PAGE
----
When my marriage ended, I didn’t doubt God’s love for me, but I believed my life was ruined beyond hope of repair. Any future I could have would be a “making do”—a consolation prize.
But one of the peculiar things about Christians is that we believe in resurrection. In fact, resurrection is the hope of the Christian life. Without it we are, as Paul wrote, “of all people most to be pitied” (1 Corinthians 15:19).
Our good God is in the business of breathing new life into dead things. But here, in this world, we live in a blind spot. We take physical to mean real and easily relegate that which is spiritual to the realm of psychology and metaphor.
As we come to know Christ and wake up to kingdom reality, we are resurrected. Little bits of future glory break into our dark world. Territory is taken for God’s kingdom. Bonds are broken and healing takes place. It’s an invasion of epic proportions.
There is no limit to what God can do with a life yielded to him. There is no pre-conversion sin that can withstand the power of the resurrected Christ. There is no amount of spiritual brokenness that cannot be healed by the new birth. Sin certainly has consequences, but those consequences are limited at the very most to this life, and they do not bind God’s resurrection power in any way.
Why then do we balk at this same power when we experience severe heartache? Believing this way is the opposite of faith, and an insult to our heavenly Father. Our God is good—so, so good—and he is in the business of bringing life to places where only death remains.
But there is a danger in this line of thinking. If we’re not careful, we can begin to place our faith in some future set of circumstances. For someone like me who’s walked through the pain of abandonment and divorce, it is natural to hold out hope for a new relationship, possibly a new marriage and family. For other pains, there are other hopes, but the danger is the same: we’ll seek the gifts, rather than the giver. Something other than Jesus may become the object of our faith. This is nothing short of idolatry.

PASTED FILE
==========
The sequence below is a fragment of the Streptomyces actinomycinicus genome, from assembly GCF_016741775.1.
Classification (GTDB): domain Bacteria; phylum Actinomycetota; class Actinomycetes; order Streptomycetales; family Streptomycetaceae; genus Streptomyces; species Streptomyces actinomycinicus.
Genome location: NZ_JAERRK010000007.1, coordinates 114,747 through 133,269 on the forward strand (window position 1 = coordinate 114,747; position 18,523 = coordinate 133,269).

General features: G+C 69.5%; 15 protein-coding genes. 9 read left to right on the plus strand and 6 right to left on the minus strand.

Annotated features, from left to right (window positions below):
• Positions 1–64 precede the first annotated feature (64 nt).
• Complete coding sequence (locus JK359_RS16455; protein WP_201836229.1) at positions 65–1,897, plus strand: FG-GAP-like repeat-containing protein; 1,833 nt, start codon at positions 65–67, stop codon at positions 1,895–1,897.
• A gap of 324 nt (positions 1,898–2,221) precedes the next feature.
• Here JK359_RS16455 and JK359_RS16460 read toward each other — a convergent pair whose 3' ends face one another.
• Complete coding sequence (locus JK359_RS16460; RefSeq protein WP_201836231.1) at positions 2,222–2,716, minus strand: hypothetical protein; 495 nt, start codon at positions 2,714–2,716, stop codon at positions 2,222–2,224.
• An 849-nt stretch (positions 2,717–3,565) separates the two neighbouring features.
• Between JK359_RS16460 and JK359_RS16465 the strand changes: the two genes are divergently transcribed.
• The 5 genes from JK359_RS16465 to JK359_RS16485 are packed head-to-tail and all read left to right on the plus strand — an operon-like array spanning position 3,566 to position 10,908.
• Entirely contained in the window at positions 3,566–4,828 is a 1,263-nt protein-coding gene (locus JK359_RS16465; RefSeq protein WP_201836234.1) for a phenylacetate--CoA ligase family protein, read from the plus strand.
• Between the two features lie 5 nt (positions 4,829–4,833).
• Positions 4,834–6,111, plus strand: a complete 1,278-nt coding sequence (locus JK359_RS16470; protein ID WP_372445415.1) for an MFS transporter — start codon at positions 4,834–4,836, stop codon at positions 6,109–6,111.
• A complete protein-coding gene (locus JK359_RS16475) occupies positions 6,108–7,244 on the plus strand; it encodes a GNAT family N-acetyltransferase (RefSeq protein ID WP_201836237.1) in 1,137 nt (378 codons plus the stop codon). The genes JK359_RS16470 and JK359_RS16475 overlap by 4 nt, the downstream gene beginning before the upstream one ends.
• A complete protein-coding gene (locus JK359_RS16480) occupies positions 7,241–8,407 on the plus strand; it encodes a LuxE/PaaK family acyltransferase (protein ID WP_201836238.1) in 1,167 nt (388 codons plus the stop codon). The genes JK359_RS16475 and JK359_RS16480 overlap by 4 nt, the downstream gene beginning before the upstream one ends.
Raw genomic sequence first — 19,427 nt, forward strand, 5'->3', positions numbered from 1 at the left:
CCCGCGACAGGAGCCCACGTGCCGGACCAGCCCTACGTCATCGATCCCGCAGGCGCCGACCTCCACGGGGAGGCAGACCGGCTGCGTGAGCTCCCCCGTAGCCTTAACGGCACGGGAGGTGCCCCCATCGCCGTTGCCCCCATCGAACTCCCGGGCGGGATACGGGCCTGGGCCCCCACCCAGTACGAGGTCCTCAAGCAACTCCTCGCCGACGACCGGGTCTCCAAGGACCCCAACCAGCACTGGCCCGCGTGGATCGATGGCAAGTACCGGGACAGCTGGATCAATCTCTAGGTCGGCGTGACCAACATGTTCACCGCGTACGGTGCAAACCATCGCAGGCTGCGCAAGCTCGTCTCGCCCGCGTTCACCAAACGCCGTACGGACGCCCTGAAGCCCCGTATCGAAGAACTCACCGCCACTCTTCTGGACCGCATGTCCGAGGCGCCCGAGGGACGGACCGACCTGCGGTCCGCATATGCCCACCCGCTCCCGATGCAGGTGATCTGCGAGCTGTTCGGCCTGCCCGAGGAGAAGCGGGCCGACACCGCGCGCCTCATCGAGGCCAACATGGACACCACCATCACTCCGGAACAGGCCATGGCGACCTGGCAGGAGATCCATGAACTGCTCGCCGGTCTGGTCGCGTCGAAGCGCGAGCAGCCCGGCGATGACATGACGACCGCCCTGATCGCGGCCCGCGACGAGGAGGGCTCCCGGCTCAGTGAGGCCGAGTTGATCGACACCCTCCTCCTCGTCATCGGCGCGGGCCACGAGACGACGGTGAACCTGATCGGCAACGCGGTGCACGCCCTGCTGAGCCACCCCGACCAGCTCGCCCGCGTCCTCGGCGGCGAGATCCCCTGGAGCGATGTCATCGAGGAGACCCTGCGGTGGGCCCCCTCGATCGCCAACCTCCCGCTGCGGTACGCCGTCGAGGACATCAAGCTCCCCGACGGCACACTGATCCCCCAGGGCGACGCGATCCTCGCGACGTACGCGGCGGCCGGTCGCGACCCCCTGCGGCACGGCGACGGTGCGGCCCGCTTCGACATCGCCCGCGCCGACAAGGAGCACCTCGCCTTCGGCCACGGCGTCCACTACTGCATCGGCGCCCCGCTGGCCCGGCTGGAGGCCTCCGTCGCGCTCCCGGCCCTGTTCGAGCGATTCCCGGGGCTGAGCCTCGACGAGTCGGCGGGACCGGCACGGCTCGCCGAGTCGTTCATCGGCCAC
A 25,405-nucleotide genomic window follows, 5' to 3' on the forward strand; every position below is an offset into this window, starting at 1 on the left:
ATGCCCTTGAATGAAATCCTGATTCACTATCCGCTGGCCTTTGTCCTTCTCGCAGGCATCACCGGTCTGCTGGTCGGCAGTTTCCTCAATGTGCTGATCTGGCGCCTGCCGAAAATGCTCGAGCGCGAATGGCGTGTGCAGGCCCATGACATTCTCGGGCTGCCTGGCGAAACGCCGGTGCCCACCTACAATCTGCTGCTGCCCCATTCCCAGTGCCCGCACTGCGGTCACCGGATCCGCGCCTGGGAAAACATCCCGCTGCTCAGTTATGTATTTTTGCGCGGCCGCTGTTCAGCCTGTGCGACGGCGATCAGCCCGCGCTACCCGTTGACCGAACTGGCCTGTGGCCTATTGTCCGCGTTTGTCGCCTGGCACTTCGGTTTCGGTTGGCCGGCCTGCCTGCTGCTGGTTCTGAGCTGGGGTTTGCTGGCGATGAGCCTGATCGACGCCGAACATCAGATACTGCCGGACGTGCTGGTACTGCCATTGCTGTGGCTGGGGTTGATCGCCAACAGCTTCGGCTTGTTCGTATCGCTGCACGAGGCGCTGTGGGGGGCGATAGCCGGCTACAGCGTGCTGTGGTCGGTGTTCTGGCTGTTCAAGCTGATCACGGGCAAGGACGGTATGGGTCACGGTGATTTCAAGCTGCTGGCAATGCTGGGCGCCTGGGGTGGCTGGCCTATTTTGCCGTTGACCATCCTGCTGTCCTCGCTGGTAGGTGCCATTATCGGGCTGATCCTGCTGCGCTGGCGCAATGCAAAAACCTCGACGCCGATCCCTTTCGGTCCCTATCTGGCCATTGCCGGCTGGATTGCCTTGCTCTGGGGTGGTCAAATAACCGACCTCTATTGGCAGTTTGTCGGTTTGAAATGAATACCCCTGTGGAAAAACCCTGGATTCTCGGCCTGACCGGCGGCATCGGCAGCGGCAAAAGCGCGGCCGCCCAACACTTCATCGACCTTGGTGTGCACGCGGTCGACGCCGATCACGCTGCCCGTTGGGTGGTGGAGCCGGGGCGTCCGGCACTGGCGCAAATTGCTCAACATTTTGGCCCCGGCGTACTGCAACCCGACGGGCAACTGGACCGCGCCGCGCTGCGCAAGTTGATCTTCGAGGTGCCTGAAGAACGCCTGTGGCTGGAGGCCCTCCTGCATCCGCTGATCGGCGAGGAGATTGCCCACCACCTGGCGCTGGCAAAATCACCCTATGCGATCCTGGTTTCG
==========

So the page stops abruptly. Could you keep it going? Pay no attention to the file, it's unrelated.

There is another danger too—an equal but opposite one. When we stop trusting God for good things, we can begin to imagine we’re on our own. We can push Jesus so far out of our everyday lives that we no longer trust in his goodness or power—at least not in any practical sense. This is a way of minimizing risk, of lowering expectations, of not getting our hopes up too high. But this is really just idolatry in another form.
When we stop looking to Jesus as our hope and the source of all good things, we invariably place our hope in someone or something else—our own perseverance, an important relationship, a certain pleasure or one of a million other false gods.
There have been seasons in my own life when I’ve placed my hope in and allowed my joy to hinge on my circumstances. At other times, I’ve stopped hoping God could make something out of the mess of my life. I’ve settled for my lot and frantically taken control of the wheel.
The problem with these approaches (other than the fact that they’re transgressions against the King of the universe, of course) is that they are hopelessly reckless. They imagine that some perfect set of circumstances will satisfy our souls. But the truth is, nothing will ever satisfy us—nothing but Jesus. Jesus is the only satisfaction and rest our souls will ever find.
So then is it unholy—sacrilegious—to want God’s blessings here and now, to desire anything at all other than him? In the valley of pain I walked through following the divorce, I wavered back and forth.
I came to see that my heart’s cravings were not sinful in and of themselves. In fact, inasmuch as those desires were good and beautiful, they could be traced back to God. He is the author of all good things, and by his redemptive power, all of history will culminate in a heaven-meets-earth kingdom where the good, true and beautiful will burst forth from every molecule in new creation, no longer tainted by sin, death and heartache. The problem comes when I let my desire for the good overshadow my desire for Jesus.
The answer is not to deny those desires, but to give them over to Jesus, no matter how much it hurts to let them go. When we give our dreams over to him, we don’t stop dreaming. Rather we refocus our hope away from the particular gift and fix it on the giver. This is the only way to keep otherwise good desires from becoming idols that stand between Jesus and us.
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